On September 7th, 1968, Led Zeppelin played their first live show ever in, of all places, a converted gym in Gladsaxe, Denmark. They weren’t yet billed under their soon-to-be world-famous name but were instead performing under the guise of the New Yardbirds, a relaunch of the British Invasion blues rockers who’d imploded just months before. The only known quantity among this new lineup was guitarist Jimmy Page, who’d funded the tour through Scandinavia out of his own pocket, but that was enough draw a young crowd to the venue, known as Teen Club. “Their performance and their music were absolutely flawless,” local reviewer Bent Larsen wrote in the venue’s monthly newsletter, “and the music continued to ring nicely in the ears for some time after the curtains were drawn after their show.”
As far as gigs go, this show, which featured several songs that would ultimately appear on the band’s first album, like “Communication Breakdown,” “Dazed And Confused” and “You Shook Me,” paled in comparison to the marathon runs they would undertake at the Forum in Los Angeles or Earls Court outside of London in the years to come, but the momentousness of the occasion can’t be overstated. It was Zeppelin’s first step in their ascent to the top of rock’s Olympus, and Jimmy Page deserves much of the credit for making it happen.
In the spring of 1968, Page was at a crossroads. The highly touted session guitar ace was once again a man without a band. He’d spent the prior two years or so playing in the Yardbirds, first as a dual-lead foil to his childhood friend Jeff Beck and then as the group’s focal point when Beck decided to split in the middle of an American tour. After another quick run through the States, the band suddenly and unceremoniously called it a day when the different members of the group decided they wanted to pursue other artistic avenues.
Page was understandably disappointed, but he had an idea of how he wanted to proceed. Though the guitarist’s move from complete anonymity in London’s many recording studios working with some of the biggest pop and rock stars of the early Sixties to playing sweaty gigs at universities and clubs across the pond in the U.S. was thrilling, but Page also felt stifled by the creative impulses of the Yardbirds’ manager and producer Mickie Most.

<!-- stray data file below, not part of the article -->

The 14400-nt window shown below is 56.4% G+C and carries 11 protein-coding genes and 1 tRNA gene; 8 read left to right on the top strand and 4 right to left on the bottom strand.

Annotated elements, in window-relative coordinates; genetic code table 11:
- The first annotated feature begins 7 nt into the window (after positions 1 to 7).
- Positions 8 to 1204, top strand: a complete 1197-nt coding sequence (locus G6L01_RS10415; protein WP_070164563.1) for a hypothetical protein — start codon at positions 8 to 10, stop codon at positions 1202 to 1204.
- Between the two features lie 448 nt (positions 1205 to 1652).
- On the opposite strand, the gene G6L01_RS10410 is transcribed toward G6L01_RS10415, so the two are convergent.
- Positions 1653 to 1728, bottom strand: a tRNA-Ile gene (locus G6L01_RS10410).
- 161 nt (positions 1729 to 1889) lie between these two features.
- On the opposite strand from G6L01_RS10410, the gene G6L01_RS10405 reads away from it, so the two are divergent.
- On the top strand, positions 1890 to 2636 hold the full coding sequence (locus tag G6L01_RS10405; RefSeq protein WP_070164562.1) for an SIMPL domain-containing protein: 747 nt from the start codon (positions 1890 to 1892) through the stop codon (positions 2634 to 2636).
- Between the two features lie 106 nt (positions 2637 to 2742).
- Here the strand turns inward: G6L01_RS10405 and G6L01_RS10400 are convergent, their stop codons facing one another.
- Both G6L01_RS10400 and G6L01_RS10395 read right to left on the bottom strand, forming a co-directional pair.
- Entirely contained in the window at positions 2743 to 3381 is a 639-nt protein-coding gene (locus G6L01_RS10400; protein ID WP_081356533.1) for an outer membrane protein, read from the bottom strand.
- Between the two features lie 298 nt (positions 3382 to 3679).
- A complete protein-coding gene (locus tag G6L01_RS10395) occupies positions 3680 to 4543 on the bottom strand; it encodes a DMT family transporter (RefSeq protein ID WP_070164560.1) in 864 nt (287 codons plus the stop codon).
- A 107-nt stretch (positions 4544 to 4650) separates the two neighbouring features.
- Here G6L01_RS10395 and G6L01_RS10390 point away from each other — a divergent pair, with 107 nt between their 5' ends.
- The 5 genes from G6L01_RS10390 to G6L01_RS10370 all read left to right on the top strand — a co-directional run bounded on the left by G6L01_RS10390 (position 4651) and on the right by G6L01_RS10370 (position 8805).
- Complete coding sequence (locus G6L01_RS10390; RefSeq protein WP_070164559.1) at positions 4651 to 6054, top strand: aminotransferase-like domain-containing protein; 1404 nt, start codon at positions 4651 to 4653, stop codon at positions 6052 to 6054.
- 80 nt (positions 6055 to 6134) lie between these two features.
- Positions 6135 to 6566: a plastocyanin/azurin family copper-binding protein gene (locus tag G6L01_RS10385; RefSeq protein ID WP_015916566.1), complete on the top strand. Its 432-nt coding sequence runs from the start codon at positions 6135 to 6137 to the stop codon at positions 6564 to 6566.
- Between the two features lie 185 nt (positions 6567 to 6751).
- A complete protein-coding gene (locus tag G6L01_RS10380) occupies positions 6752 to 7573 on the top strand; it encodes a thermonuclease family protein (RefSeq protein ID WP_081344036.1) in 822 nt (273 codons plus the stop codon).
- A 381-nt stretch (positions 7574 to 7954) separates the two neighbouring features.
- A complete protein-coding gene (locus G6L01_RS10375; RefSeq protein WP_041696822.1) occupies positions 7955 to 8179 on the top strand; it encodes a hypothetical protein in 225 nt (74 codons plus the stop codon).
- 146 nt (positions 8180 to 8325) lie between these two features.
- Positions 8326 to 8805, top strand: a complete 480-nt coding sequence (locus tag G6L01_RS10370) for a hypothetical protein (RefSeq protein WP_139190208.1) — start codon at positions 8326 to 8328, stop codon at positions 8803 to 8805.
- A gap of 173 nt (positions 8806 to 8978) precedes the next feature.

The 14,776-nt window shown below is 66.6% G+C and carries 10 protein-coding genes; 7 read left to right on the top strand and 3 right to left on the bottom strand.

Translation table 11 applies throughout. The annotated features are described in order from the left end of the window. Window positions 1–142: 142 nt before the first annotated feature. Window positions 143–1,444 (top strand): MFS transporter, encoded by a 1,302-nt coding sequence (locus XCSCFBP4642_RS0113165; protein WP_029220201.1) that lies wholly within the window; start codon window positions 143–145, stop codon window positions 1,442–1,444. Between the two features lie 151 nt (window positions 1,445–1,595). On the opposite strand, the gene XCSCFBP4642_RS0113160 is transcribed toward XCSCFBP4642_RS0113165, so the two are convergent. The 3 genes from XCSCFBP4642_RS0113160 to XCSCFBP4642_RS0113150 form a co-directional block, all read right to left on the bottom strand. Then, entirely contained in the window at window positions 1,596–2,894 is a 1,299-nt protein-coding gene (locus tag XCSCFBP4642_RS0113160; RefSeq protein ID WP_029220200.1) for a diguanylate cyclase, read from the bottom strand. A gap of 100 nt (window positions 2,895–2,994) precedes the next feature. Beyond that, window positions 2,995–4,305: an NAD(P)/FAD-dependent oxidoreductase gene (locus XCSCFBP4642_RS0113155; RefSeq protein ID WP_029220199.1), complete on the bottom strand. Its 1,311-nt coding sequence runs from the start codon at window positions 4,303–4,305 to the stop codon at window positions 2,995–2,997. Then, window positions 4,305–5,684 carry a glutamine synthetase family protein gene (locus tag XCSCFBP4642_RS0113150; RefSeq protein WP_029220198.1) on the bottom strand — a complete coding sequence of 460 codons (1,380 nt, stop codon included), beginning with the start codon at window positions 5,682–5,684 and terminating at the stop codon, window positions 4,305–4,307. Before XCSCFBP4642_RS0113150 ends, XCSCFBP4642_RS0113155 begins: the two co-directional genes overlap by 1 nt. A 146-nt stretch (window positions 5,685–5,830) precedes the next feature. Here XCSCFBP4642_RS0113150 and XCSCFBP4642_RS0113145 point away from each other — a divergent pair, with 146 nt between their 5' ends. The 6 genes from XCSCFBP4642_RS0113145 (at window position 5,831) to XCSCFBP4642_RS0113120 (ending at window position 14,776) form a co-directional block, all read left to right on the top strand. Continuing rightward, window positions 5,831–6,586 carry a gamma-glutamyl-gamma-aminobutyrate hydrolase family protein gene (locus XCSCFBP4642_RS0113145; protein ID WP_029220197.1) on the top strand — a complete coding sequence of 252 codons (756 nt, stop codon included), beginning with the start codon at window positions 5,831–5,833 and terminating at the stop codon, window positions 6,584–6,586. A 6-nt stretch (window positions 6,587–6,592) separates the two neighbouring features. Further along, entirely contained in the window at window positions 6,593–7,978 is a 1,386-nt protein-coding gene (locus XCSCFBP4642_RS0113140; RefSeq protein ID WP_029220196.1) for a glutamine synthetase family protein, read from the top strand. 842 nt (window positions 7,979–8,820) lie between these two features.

Most was a strict disciple of the three-minute pop song, and he butted heads with Page, who was taking note of what the Beatles, the Rolling Stones, Cream and Jimi Hendrix were doing with the album format and wanted to replicate it with his band. Page was especially inspired by a recording session he’d overseen with Beck in May 1966 that produced the song “Beck’s Bolero.” “The band was John Paul Jones on bass, Keith Moon, Nicky Hopkins on piano, and myself and Jeff on guitars,” he told David Fricke in 2012. “This session was absolutely magnificent, like a force of nature. Keith was having troubles in the Who. He’s going, ‘We should form a band with this.’” While they were passing around ideas about what they might call themselves, Moon came up with a tongue-in-cheek idea. “We can call it Led Zeppelin,’” Page remembered the drummer saying. “’Because it can only go down, like a lead balloon.’ I thought it was a great name, and I didn’t forget it.”
Beyond his talent, reputation and wealth of experience, Page also had a secret weapon. Peter Grant was a 300-pound former professional wrestler and business partner of Most, who’d taken over the Yardbirds’ day-to-day management in their final years. With that band kaput, Grant recognized that his best chances for success in the industry would lie with the slight young guitarist with the long black hair. His devotion to Page during the next 12 years would be total, and as the guitarist began to think about forming a new band, he knew he could rely on Grant to secure the requisite recording contract and help him conquer America, which they both recognized as rock’s next great frontier.